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Addiction and the Ongoing COVID-19 Crisis

The world continues to be overwhelmed, agitated and extremely worried by COVID-19. In the US and around the world, many thought the virus had subsided. But it has not with many flare ups in this country and around the globe. This continues to be a troubling time, especially for those suffering from drug and alcohol addiction and other forms of mental illness.

People who suffer from addiction are restless, irritable and discontented. Continued drug use makes these feelings even worse. The highs become lower and the lows become unbearable. Soon, the drugs stop working and people use only to lessen the physical withdrawals which can be deadly. This is a very scary place to be for anyone suffering from addiction. They cannot imagine life with or without their substance of choice.

Addiction is exacerbated by stress. Those suffering from addiction have essentially no ability to live life on life’s terms. To them, the world is cruel, unjust and lonely. The world looks like a living hell. As a result, we are seeing a significant increase in drug use, overdoses and relapses. Without help, the world is too much to handle for these people.

A vicious circle

One thing is certain about active addiction: Continued usage will only make things worse. The more the person uses, the more hopeless they feel. The more hopeless they feel, the more drugs they will use. This cycle of increased usage and hopelessness will continue to spiral downward until the person gets help, ends up in jail or in the hospital or dies from an overdose.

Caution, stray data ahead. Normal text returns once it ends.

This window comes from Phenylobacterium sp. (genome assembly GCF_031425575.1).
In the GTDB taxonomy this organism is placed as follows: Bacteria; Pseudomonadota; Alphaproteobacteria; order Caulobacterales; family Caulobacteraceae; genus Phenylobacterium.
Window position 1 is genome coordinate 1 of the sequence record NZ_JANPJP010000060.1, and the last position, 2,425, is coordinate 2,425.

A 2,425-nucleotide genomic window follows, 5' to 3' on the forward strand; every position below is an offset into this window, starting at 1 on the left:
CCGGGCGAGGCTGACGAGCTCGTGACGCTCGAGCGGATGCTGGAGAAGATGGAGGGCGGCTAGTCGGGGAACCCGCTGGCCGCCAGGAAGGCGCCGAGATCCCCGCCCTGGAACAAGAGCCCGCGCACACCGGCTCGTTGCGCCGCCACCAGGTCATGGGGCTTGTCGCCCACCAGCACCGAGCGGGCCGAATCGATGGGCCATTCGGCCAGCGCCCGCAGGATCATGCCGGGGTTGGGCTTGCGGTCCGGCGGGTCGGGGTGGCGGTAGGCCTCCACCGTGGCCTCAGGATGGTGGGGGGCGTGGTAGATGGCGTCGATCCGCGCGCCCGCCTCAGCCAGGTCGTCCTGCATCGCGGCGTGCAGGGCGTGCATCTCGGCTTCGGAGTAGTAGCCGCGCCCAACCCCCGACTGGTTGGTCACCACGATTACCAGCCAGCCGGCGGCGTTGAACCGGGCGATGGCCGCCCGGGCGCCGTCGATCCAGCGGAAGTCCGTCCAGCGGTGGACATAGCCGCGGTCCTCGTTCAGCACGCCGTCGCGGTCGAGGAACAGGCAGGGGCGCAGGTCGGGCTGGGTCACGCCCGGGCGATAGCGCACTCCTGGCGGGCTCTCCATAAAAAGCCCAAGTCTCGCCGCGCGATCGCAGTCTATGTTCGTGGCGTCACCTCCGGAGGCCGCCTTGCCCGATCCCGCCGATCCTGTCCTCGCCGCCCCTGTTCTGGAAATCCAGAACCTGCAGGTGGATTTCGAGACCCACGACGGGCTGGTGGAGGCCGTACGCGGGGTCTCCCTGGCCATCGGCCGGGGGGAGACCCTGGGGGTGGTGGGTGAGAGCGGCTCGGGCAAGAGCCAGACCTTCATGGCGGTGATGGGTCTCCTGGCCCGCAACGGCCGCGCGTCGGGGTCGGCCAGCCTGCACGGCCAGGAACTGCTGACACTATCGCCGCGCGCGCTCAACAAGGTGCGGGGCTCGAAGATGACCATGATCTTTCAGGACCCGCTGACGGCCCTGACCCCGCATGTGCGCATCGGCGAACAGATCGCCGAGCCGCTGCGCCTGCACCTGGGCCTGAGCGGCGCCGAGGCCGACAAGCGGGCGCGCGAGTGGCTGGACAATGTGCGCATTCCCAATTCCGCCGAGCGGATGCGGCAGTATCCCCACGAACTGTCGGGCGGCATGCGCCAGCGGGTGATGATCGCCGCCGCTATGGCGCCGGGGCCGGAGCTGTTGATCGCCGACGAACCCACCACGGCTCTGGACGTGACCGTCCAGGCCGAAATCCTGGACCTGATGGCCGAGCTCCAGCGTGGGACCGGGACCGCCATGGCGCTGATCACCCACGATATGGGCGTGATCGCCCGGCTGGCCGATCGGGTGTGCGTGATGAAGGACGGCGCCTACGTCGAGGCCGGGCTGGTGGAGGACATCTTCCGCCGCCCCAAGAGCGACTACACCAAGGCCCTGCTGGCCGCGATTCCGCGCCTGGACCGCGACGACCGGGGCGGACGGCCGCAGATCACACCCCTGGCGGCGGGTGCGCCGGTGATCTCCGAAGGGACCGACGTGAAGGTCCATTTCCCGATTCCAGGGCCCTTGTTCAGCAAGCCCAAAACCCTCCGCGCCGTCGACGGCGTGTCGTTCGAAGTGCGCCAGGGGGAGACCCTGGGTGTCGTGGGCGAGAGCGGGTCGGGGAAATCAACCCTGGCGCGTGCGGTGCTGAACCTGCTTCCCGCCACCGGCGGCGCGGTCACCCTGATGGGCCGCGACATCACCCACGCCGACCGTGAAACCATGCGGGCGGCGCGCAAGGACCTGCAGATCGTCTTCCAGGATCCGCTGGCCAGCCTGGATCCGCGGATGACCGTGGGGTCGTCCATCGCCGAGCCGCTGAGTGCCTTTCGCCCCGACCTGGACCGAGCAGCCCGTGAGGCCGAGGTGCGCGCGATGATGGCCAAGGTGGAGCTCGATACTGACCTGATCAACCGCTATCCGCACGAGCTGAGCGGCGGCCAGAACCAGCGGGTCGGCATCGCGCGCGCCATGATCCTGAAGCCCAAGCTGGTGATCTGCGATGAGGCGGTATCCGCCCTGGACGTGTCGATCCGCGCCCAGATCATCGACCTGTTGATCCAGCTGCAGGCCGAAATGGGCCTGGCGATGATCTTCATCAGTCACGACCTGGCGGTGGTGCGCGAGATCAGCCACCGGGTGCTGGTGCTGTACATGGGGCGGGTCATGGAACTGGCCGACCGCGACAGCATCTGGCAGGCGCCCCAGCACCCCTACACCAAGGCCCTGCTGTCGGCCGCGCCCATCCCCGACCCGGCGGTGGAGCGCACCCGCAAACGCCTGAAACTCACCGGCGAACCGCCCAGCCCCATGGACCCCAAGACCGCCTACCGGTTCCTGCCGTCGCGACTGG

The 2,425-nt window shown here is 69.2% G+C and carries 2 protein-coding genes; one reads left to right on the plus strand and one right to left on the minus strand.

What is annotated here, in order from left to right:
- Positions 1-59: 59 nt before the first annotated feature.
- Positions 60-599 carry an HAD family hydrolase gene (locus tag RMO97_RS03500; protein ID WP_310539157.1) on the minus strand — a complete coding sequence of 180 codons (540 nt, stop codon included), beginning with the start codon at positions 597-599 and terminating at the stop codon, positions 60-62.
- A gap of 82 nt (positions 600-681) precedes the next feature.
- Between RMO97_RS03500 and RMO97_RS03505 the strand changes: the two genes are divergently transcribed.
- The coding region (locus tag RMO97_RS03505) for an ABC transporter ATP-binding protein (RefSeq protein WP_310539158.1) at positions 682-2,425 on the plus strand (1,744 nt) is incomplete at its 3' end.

The family and friends of the addict are baffled. They are also depressed and anxious about the pandemic. They wonder how to pay their bills and why are they not drowning themselves in alcohol or consuming drugs to obliterate their negative feelings?

The answer to this question is simple. These people likely do not suffer from the disease of addiction. If the family is to help their suffering loved one, they should not try to rationalize the situation and drive themselves into further distress. Addiction is a very irrational disease. It tells the addict to use and carry on in abhorrent ways as if that is the only solution to their problems.

 

Super spreaders of the virus

At no time in recent history has it been more important for those in recovery to double down on their recovery efforts to ward off relapse.  And at no time has it been more important for suffering addicts to get the help they need.

Not only is it important in terms of saving the suffering person’s life. It is also critically important for saving other peoples’ lives in a pandemic. Those in active addiction tend to put themselves in very unsavory environments. They are ripe for COVID-19. High or drunk the suffering addict sees no need for social distancing, washing their hands or overall hygiene. They become super spreaders of the virus at a time when we just can’t have that happen.

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